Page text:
Whilst on holiday last year I tried a brew local to where we were from Hog's Back Brewing Company, T.E.A. and wasn't hugely impressed. I mean, it wasn't bad, but it was nothing for me to write home about - except for the fact that I totally did though and you can see the result here. Well, we were down that part of the country again on holiday and I got the shock of my life when nipping out for some nappies ("nappies? Do you mean napkins?" Agh!) and drove past the actual brewery. Being fickle and easily impressed I arranged to bob back the following day but, believing it shut, bought some ales from the brewery in the nearby local shop, assuming the prices would be the same as the brewery.
I was wrong. I am glad that I popped into the brewery shop, alas too light in money to really make much of it, and I shall be going back. Because on this sojourn I picked up, for just over a pound, some lager. Except that it wasn't really lager. I mean, it was, because there were no hops. But it was very nice indeed and came with local chocolate. Intrigued, I bought it and tried it. Now I shall review it. It is, of course, Montezuma's Chocolate Lager.
Alas, the picture was attempted on a hot night in the hotel in which we were staying and was a bad idea - I should have waited and tried to take a better picture in the conservatory where I ended up reading Idle Thoughts by Jerome K. Jerome whilst drinking contentedly. Would you like to know more?
This fizzed a great deal on pouring. Part of this was clearly down to the fact that the stairwell I poured it in (I found a lovely chair I was originally going to sit in) was approximately 25 degrees centigrade at 9pm. It was the discovery of this that made me move to the much more comfortable conservatory and take the brew with me. However, this did make for a huge head of froth and plenty of wafting aroma. The scent of chocolate was deep and powerful, but lacking the bitterness of dark or Swiss chocolate and staying firmly in the hot chocolate and mocha territory of chocolate. This was surprisingly long lasting and was still just as potent after I had taken my pictures and then gone down the stairs to the conservatory and settled in with a book. The head also stuck around but went to more sensible levels of froth by the time I had got into the first few pages of the book (this edition published in the 1940s). The colour had also become a little darker, slowly changing over time in the glass, which was another effect I wasn't quite ready for.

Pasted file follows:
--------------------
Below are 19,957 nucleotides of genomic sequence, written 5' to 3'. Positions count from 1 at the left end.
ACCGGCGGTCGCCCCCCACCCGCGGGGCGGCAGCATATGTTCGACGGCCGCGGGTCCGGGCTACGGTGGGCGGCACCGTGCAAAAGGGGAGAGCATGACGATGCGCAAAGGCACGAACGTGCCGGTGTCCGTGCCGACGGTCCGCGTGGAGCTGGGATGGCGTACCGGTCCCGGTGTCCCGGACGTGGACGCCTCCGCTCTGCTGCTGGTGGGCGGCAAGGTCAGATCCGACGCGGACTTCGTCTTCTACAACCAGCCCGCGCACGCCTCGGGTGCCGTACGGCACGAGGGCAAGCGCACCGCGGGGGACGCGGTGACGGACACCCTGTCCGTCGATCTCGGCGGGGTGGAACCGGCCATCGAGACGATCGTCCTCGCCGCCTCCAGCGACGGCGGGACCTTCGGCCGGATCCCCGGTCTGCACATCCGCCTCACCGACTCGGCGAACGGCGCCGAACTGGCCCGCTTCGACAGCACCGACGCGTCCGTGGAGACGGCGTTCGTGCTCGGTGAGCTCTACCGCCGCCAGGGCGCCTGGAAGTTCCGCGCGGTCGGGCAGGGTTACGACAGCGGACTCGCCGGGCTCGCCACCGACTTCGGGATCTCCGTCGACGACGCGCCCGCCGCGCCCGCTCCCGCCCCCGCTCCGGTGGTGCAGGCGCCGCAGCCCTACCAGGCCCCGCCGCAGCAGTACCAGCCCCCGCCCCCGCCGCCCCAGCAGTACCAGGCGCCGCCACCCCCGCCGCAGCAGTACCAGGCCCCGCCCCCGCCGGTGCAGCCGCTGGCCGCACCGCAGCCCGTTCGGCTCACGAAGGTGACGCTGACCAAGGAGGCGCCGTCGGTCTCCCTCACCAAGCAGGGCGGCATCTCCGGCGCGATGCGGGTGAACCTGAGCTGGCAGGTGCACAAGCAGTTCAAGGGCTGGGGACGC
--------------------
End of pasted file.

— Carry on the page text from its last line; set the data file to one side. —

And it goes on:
As expected from the aroma, the first taste, taken after reading the dedication to the pipe, was all smokey chocolate and malts: thick and dark. It rolled over into further rich chocolate, not unlike the sort of viscosity you have in a cold chocolate fudge cake, before moving down on into more chocolate but less thick and rich and drier somehow. This is all surprisingly good, I've had a few chocolate ales in the past and none have really managed that contrast of ale and chocolate particularly well but this one does a really very good job of it. It may be obvious, but I was pretty impressed. This was not just a chocolate ale but had a real chocolate taste to it, evidenced by the bars that were available in the brewery shop I suppose, and I have to say that I did not expect to rate this at all. After all, it's a lager and has chocolate in it, it was cheap (just over a pound a pop) and from a brewery that, while passable, wasn't high on my list of breweries to try again. And yet, here it is, a chocolate lager that made me regret not having bought a second. A proper dessert of an ale that was as welcome after a swim, which I had just had, as after a hearty meal.
I would certainly have this again, it wasn't artificially sweetened to the point of saccharine and it was a good rich and deep chocolate. I know I keep saying that, it's hard to accurately describe. It was like a cold hot chocolate with a small amount of coffee on the bed of it, the kind one has on truffles and with mocha, ha, of all things. That I drank it whilst reading Idle Thoughts I feel was quite fitting and entirely inkeeping with the character of the ale. Or lager. Whatever. And all this for 4.5% ABV? Madness!
Enjoy this best in a long evening, when the weather is turning and there is that crispness of frost on the air even though none is forecast. When the long summer nights are drawing in, and the leaves from the trees are beginning to fall. Gather with a small select group around a light, for it is still too warm for a log fire, and make sure all of you have eaten and eaten well, game or pie, then share these around and drink deeply.
I am still pleasantly surprised!